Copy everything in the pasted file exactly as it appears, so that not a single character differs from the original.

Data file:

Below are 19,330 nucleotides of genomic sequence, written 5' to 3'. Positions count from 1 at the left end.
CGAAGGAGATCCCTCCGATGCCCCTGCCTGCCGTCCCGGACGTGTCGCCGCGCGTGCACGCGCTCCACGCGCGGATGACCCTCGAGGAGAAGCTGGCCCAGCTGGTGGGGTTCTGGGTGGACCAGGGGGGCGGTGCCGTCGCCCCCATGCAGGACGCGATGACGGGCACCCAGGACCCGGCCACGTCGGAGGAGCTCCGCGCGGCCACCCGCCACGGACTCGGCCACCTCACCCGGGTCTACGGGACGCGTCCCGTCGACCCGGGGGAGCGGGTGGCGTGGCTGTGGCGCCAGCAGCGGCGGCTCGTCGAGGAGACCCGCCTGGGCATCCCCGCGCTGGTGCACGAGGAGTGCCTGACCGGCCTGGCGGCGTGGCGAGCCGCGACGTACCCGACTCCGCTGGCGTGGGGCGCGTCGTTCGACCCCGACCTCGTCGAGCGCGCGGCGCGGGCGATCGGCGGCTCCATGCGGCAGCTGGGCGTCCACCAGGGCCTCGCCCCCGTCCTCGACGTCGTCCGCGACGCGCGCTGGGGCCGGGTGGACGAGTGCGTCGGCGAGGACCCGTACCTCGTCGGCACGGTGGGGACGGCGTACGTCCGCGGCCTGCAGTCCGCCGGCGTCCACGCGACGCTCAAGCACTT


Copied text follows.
Below are 19,330 nucleotides of genomic sequence, written 5' to 3'. Positions count from 1 at the left end.
CGAAGGAGATCCCTCCGATGCCCCTGCCTGCCGTCCCGGACGTGTCGCCGCGCGTGCACGCGCTCCACGCGCGGATGACCCTCGAGGAGAAGCTGGCCCAGCTGGTGGGGTTCTGGGTGGACCAGGGGGGCGGTGCCGTCGCCCCCATGCAGGACGCGATGACGGGCACCCAGGACCCGGCCACGTCGGAGGAGCTCCGCGCGGCCACCCGCCACGGACTCGGCCACCTCACCCGGGTCTACGGGACGCGTCCCGTCGACCCGGGGGAGCGGGTGGCGTGGCTGTGGCGCCAGCAGCGGCGGCTCGTCGAGGAGACCCGCCTGGGCATCCCCGCGCTGGTGCACGAGGAGTGCCTGACCGGCCTGGCGGCGTGGCGAGCCGCGACGTACCCGACTCCGCTGGCGTGGGGCGCGTCGTTCGACCCCGACCTCGTCGAGCGCGCGGCGCGGGCGATCGGCGGCTCCATGCGGCAGCTGGGCGTCCACCAGGGCCTCGCCCCCGTCCTCGACGTCGTCCGCGACGCGCGCTGGGGCCGGGTGGACGAGTGCGTCGGCGAGGACCCGTACCTCGTCGGCACGGTGGGGACGGCGTACGTCCGCGGCCTGCAGTCCGCCGGCGTCCACGCGACGCTCAAGCACTT